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Powered two-wheeler (PTW) vehicles complying with recent European type approval standards (stages Euro 2 and Euro 3) were tested on chassis dynamometer in order to measure exhaust emissions of about 25 volatile organic compounds (VOCs) in the range C1–C7, including carcinogenic compounds as benzene and 1,3-butadiene. The fleet consists of a moped (engine capacity ≤ 50 cm3) and three fuel injection motorcycles of different engine capacities (150, 300 and 400 cm3). Different driving conditions were tested (US FPT cycle, constant speed). Due to the poor control of the combustion and catalyst efficiency, moped is the highest pollutant emitter. In fact, fuel injection strategy and three way catalyst with lambda sensor are able to reduce VOC motorcycles' emission of about one order of magnitude with respect to moped. Cold start effect, that is crucial for the assessment of actual emission of PTWs in urban areas, was significant: 30–51% of extra emission for methane. In the investigated speed range, moped showed a significant maximum of VOC emission factor at minimum speed (10 km/h) and a slightly decreasing trend from 20 to 60 km/h; motorcycles showed on the average a less significant peak at 10 km/h, a minimum at 30–40 km/h and then an increasing trend with a maximum emission factor at 90 km/h. Carcinogenic VOCs show the same pattern of total VOCs. Ozone Formation Potential (OFP) was estimated by using Maximum Incremental Reactivity scale. The greatest contribution to tropospheric ozone formation comes from alkenes group which account for 50–80% to the total OFP. VOC contribution effect on greenhouse effect is negligible with respect to CO2 emitted.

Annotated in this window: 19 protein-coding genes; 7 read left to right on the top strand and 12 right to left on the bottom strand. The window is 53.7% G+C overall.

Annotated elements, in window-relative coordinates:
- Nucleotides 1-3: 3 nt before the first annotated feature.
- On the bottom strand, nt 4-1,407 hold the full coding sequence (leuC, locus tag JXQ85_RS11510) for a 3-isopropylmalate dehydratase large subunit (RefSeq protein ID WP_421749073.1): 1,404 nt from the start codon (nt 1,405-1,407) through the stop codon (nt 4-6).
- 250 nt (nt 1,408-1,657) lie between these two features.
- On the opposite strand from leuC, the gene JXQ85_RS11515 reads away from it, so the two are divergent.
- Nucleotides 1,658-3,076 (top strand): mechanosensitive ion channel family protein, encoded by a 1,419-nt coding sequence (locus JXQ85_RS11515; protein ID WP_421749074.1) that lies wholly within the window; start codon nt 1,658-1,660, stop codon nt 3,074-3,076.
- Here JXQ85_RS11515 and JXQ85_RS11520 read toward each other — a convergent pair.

Costagliola, M. A., F. Murena, & M. V. Prati (2014) Exhaust emissions of volatile organic compounds of powered two-wheelers: Effect of cold start and vehicle speed. Contribution to greenhouse effect and tropospheric ozone formation, Science of The Total Environment 468–469:1043-1049.